The Blow of a Hammer in the Rap of the Gavel

The Last Signs of a Life in Germany Sold at Auction 75 Years Ago

A suitcase filled with documents, photos and objects

Franziska Bogdanov, unpacking the suitcase from Arno Roland’s bequest
Jewish Museum Berlin CC-BY Katharina Erbe

The items in our archives have arrived here through the most various means: we have donations from German-Jewish emigrants from all over the world as well as gifts from their estates, donated to the museum after they have died by their children. We also receive some gifts from Germany, occasionally from people who aren’t themselves Jewish and yet some memorabilia from a Jewish friend or acquaintance was passed down through the generations in their family.

At the end of this last year we received a donation from the estate of a one-time Berliner who recently died in New Jersey (USA). It consisted of a large suitcase filled to the brim with documents, letters, photographs, and other objects.  continue reading


Fascinating Family History

A Look at the Radzewski Family Photo Collection

We all have family: father, mother, children, grandchildren, grandparents, aunts, uncles, or just relatives casually come across at family reunions or known from photos. “The uncle, living abroad, with the daughter and the grandchildren – don’t you remember him?” We’ve all heard that.

Black and white photo of a girl and a woman at a door

The donor, Vera de Jong with her mother, Meta Krotoschiner in front of their home in Santiago, Chile, in 1952, following immigration © Jewish Museum Berlin, gift of Vera de Jong, née Krotoschiner-Radzewski

What happens when there’s no one to keep telling these stories? Only a photo of these people remain, if you’re lucky, sometimes a postcard that says nothing. This isn’t only the case in our private lives. As museum workers, we confront this challenge on a daily basis, especially when inventorying collections of donors’ family photographs. Each photo poses the same questions: Where was this? Who were these people – friends or relatives? What’s the story behind the image?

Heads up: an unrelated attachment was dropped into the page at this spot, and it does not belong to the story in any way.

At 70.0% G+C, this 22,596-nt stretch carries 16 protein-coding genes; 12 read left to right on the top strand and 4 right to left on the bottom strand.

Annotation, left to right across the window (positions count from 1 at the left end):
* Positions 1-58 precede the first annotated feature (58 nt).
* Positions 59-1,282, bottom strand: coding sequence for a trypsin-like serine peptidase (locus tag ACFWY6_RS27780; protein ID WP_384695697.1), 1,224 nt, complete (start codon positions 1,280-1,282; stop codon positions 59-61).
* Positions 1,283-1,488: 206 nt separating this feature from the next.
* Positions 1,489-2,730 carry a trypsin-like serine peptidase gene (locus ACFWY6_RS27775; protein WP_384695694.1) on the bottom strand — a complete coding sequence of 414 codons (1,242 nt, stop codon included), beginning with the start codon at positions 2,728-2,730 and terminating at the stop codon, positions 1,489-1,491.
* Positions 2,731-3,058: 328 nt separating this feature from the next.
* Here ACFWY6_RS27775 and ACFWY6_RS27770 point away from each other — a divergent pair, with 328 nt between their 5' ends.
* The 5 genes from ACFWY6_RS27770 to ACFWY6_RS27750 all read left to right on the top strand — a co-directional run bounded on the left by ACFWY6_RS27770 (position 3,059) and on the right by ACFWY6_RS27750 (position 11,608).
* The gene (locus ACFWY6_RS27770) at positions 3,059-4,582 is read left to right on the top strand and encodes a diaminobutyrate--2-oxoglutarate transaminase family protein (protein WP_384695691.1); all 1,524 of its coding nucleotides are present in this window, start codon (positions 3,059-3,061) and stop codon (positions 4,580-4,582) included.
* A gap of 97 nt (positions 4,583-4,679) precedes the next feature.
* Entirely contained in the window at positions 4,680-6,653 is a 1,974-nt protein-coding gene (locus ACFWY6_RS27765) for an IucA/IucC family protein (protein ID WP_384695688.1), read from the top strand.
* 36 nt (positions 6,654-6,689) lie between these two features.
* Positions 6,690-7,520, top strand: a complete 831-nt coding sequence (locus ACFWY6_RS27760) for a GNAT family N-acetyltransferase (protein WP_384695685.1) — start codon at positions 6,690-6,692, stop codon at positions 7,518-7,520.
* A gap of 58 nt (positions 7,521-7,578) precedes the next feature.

Fortunately we have help. Along with the photographs, donors provide and entrust us with their memories. Vera de Jong, born Krotoschiner-Radzewski, is one such example. Last year she gave our museum some 200 family photos (further information about the Photographic Collection on our website). As an academic trainee, it was then my task to inventory this collection and research its history. I was immediately taken by these charming images and, while researching them, understood their historical value, helping us uncover more than a century of family history.  continue reading


Contraband on Display

A long showcase with books, booklets and a map

View of the cabinet exhibition “In a foreign country. Publications from the Displaced Persons Camps” in the basement of the Libeskind Building.
© Jewish Museum Berlin, photo: Jens Ziehe

In our cabinet exhibition “In a foreign country” we explore the publishing operations of survivors and refugees, the so-called displaced persons (DPs) who were stranded in occupied Germany after 1945. For this show we selected the widest variety of genres: schoolbooks, Judaica, volumes of poetry and prose, historical documentation, and Zionist pamphlets.

They all have two things in common: first, the quality of the paper these post-war printers used was extremely bad. Second, they all come from the Berlin State Library, whom we’re hosting for this exhibition due to its historically valuable collection of DP literature.

With one little exception.  continue reading